The government has also committed to nationally determined contributions in the Paris Agreement and to measurable environmental targets in the National Plan on Climate Change (2014-2020), such as increasing the share of non fossil fuels in primary energy consumption to 15% by 2020. Work on the 14th Five Year Plan (2021-25) suggests there will be a commitment to peak carbon emissions and to realising a low-carbon transition.
Many policies, such as sponge cities, eco-cities and the overarching “ecological civilisation” concept, are now being exported as PRC companies “go abroad” through state directed projects like the Belt and Road Initiative (BRI). In our own backyard, South Pacific countries have implored China, as well as Australia and New Zealand, to make greater efforts to combat climate change. At the 3rd China – Pacific Island Countries Economic Development and Cooperation Forum in October this year, Dame Meg Taylor stated, “the highest priority for our region is climate change mitigation and adaptation”, signalling this as a central area of engagement with China.
PRC companies have worked on seawall projects, hydropower stations, energy-saving LEDs and the provision of disaster relief material to aid adaptation to climate change in the South Pacific. Chinese politicians have utilised their continued involvement in international agreements and agencies like the UNDP and UNEP as well as the large investment in renewable energy to present the PRC as part of the solution for the Pacific’s climate change concerns.
At the same time, concerns around the environmental impact of overseas PRC infrastructure projects have been raised. In response, Chinese politicians committed to “greening” the BRI at this year’s BRI Forum as well as avoiding unsustainable debt levels. This will remain a key area of concern as Chinese SOEs and companies develop more infrastructure and connectivity across the world.
As the world’s largest carbon emitter and a signatory to the Paris Agreement, engaging the PRC in its efforts to implement sustainable development (at home and abroad) and to limit carbon emissions is central to realising global ambitions to mitigate and adapt to climate change as well as to avoiding the worst environmental damage that China and the advanced economies experienced during their own development.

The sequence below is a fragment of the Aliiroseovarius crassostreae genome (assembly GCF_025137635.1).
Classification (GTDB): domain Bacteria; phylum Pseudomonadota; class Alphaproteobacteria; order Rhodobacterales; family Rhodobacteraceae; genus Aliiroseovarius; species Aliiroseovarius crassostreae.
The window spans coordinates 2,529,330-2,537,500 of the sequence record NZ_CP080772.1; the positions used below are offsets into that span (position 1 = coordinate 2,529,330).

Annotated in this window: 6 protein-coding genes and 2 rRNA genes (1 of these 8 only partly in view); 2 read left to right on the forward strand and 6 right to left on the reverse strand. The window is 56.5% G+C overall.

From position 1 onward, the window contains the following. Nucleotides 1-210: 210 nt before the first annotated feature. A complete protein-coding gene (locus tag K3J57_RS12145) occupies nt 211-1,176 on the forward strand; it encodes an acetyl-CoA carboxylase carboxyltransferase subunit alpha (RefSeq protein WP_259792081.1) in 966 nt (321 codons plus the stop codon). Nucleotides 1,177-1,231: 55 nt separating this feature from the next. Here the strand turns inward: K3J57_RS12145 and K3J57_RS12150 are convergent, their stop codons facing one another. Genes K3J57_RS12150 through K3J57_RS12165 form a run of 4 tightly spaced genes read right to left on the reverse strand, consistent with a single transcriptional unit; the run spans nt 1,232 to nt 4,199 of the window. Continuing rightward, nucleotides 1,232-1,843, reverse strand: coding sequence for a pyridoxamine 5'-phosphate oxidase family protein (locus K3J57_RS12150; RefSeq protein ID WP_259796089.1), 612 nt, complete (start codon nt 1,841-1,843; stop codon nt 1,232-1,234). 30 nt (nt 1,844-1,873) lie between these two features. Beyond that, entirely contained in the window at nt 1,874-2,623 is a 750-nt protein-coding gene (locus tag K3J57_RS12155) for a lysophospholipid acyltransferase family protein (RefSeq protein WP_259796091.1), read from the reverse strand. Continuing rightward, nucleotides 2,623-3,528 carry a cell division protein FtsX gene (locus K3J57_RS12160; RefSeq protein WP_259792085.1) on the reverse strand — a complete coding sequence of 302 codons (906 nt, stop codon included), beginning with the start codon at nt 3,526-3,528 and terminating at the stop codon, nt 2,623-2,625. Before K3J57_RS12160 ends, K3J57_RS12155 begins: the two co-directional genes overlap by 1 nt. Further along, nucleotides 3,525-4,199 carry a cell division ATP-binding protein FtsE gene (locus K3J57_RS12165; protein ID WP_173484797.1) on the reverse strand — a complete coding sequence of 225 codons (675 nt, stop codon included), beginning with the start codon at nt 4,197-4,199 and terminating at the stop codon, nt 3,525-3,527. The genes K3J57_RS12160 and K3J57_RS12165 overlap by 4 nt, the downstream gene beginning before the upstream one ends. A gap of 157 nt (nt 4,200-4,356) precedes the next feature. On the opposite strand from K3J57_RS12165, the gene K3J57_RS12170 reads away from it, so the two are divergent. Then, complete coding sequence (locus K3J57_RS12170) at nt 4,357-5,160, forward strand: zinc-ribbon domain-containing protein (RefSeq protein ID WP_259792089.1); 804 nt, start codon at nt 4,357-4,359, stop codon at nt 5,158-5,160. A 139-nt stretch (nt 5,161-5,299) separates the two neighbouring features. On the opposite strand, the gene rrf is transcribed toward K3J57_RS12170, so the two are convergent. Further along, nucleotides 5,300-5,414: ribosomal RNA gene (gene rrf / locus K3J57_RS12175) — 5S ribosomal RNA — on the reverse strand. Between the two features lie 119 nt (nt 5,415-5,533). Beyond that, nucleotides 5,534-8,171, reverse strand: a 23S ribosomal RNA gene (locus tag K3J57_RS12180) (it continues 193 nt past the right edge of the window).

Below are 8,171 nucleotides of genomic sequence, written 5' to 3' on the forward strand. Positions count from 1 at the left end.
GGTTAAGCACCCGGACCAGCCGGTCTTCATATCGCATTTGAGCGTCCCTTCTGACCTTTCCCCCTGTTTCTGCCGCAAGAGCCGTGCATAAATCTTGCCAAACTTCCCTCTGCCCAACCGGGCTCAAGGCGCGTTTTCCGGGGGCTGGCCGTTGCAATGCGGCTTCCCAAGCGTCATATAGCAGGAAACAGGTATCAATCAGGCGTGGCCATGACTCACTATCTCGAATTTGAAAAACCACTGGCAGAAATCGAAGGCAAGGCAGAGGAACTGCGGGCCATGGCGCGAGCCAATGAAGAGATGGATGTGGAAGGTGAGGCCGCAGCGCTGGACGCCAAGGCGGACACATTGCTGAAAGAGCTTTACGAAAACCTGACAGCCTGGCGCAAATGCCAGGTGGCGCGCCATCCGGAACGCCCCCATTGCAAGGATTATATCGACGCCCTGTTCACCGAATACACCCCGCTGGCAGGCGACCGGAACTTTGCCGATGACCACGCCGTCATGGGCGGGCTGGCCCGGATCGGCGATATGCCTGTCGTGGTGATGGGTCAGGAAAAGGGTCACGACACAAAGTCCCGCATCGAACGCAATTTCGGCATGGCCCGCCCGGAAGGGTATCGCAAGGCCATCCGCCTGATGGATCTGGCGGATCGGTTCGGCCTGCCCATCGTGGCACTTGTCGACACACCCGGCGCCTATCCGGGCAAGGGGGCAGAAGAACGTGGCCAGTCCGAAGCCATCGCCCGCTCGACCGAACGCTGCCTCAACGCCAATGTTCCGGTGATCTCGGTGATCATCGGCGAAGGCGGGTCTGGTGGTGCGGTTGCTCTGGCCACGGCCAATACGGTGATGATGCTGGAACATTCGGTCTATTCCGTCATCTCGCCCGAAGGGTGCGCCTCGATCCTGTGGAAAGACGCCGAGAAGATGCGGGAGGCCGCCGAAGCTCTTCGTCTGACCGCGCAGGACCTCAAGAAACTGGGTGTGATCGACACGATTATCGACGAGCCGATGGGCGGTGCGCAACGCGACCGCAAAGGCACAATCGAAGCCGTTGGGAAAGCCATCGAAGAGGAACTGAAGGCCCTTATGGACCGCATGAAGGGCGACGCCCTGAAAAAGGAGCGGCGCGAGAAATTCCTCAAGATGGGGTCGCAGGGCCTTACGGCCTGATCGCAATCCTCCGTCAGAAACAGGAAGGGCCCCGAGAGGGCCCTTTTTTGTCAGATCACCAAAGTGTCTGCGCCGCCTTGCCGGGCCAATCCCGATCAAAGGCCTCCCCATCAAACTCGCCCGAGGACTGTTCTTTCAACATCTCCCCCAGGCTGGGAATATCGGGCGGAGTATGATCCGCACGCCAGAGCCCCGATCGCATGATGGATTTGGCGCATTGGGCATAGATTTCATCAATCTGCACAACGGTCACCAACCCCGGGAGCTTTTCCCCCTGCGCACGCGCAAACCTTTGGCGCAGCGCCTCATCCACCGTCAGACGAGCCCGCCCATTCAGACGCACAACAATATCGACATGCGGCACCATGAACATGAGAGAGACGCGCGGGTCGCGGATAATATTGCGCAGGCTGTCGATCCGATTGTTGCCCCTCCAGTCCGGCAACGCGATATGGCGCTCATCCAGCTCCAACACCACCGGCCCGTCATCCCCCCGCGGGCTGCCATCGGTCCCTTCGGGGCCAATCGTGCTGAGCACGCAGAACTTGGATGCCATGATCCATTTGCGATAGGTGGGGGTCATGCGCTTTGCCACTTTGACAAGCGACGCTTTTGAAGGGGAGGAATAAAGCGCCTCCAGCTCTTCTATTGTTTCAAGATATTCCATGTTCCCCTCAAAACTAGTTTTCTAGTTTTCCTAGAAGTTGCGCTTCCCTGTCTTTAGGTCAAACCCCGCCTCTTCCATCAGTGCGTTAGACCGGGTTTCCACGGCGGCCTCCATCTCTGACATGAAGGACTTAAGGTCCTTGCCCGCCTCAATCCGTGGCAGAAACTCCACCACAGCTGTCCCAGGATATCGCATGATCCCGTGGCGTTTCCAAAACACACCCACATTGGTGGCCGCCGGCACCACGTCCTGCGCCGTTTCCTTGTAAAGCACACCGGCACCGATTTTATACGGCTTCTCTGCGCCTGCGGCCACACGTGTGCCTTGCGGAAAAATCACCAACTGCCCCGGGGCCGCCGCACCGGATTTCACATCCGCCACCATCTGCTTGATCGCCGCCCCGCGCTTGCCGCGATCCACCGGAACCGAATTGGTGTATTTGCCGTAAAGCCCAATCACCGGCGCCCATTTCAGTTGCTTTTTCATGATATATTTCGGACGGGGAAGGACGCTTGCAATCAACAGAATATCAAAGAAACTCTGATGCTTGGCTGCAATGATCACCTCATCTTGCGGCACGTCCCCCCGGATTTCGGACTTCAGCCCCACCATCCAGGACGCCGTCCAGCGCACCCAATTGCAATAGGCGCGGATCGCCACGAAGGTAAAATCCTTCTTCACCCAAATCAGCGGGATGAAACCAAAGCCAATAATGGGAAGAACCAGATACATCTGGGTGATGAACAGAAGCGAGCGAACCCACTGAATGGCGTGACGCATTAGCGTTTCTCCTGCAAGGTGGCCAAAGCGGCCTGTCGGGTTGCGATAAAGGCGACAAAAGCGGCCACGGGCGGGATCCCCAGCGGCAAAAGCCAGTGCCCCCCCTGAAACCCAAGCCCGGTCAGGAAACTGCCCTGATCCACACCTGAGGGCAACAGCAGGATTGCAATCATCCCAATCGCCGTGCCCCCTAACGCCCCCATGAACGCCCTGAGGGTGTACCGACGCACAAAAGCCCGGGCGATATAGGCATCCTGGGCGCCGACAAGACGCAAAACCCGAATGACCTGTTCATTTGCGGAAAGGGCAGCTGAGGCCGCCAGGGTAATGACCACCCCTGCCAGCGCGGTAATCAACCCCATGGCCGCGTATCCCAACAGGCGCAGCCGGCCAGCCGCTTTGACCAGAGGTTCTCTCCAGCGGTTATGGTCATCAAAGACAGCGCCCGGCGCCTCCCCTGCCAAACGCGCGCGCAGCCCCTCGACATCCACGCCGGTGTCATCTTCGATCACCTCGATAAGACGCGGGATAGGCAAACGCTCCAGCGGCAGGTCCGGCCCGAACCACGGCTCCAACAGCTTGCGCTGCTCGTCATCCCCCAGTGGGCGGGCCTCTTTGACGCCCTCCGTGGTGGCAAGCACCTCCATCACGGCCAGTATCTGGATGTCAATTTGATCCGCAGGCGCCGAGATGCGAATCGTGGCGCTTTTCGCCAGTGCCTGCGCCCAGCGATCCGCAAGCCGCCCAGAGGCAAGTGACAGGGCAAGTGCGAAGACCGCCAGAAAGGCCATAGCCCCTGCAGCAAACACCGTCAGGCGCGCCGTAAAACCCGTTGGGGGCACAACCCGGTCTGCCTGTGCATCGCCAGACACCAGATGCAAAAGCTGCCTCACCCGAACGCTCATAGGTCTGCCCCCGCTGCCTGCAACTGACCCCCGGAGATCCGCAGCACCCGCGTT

New Zealand and China already hold high-level dialogues on environmental issues and this year they co-led the “Nature-Based Solutions” action area at the Climate Action Summit in New York. Much more can and will need to be done, however. After all, China, by its sheer size and population alone, will be key to our success or failure to improve global environmental outcomes and address the issue of climate change.
Jason Young is Director of the New Zealand Contemporary China Research Centre and Associate Professor of International Relations at Victoria University of Wellington in New Zealand.
For further reading, see also:
- Mark Elvin, The Retreat of the Elephants, Yale UP, 2004
- Elizabeth Economy, The River Runs Black, Cornell UP, 2004
- Sam Sachdeva, China’s ‘business of greening’ and what it means for the world, Newsroom, 2019
See also previous articles in China Series:
JOCELYN CHEY. Pearls and Irritations China Series.
DAVID WALTON. China finding its place in the world.
YINGJIE GUO. China finding its place in the world.
WANNING SUN. China finding its place in the world.
MOBO GAO. China’s enduring core values.
JAMES LAURENCESON. China in a time of change.
GEOFF RABY. China in a time of change.
HAIQING YU. China in a Time of Change